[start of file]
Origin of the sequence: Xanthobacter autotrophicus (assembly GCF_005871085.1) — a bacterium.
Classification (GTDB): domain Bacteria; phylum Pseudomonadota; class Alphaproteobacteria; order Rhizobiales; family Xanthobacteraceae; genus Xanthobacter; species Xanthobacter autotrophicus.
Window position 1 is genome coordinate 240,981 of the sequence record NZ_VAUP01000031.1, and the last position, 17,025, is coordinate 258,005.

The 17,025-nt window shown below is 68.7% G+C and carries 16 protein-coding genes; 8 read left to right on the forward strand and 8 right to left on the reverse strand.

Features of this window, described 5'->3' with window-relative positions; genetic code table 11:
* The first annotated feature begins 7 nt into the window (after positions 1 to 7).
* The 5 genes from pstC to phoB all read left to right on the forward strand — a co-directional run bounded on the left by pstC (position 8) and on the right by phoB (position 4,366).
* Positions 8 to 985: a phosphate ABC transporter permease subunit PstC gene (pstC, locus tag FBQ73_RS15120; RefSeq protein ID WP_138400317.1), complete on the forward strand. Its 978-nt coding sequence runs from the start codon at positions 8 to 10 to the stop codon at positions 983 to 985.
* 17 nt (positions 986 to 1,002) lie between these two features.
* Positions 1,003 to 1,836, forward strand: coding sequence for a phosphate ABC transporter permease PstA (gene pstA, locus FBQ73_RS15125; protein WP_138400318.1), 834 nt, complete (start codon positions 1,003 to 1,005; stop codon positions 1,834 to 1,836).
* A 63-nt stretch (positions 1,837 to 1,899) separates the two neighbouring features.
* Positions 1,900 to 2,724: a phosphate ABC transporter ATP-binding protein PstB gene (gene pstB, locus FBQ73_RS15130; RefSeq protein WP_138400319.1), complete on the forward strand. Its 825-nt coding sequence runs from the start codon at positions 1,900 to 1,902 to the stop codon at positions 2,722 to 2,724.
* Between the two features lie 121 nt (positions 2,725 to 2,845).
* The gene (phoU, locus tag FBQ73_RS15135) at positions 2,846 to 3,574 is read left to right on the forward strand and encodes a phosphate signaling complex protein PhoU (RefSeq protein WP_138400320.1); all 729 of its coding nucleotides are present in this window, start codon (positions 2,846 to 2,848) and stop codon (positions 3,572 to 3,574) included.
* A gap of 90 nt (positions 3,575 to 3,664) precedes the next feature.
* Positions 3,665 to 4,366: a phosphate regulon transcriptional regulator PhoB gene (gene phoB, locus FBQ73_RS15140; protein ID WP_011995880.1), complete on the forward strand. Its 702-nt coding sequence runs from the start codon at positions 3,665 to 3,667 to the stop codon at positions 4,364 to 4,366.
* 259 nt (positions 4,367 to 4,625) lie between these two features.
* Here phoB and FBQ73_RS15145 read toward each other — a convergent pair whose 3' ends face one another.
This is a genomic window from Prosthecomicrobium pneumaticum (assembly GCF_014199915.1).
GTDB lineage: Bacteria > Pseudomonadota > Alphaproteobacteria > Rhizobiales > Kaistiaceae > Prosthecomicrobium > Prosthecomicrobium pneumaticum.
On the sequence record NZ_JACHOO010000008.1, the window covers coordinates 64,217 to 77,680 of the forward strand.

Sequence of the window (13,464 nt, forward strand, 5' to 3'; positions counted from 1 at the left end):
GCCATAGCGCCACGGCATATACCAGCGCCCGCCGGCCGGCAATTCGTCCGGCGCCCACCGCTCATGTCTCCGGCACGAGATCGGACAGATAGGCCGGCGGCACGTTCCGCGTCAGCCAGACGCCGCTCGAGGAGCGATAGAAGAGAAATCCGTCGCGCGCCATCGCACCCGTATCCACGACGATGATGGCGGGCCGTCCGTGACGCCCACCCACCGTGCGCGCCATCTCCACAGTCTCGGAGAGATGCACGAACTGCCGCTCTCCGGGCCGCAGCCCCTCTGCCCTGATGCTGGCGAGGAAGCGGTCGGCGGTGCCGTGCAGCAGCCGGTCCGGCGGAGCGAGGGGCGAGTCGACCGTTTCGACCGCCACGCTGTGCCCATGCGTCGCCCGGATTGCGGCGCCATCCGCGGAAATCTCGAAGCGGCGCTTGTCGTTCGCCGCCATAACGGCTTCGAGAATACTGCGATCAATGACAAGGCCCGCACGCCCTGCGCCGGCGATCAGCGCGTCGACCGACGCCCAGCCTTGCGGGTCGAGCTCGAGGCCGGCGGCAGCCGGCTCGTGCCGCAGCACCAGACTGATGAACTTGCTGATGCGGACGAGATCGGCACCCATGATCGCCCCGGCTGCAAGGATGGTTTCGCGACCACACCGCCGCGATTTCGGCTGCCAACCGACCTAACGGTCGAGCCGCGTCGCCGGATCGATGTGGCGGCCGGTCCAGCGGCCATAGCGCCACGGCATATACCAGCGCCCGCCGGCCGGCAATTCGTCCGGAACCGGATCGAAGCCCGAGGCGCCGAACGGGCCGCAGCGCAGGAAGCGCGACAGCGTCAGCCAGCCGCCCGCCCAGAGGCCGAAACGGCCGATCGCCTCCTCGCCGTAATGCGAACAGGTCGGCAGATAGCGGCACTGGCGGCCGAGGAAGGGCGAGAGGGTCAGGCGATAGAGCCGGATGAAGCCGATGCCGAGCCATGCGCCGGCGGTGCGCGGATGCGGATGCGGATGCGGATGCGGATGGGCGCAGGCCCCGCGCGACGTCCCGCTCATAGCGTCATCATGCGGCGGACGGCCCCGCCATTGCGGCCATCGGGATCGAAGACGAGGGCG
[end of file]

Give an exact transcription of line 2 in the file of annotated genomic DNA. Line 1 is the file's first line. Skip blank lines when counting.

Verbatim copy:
Classification (GTDB): domain Bacteria; phylum Pseudomonadota; class Alphaproteobacteria; order Rhizobiales; family Xanthobacteraceae; genus Xanthobacter; species Xanthobacter autotrophicus.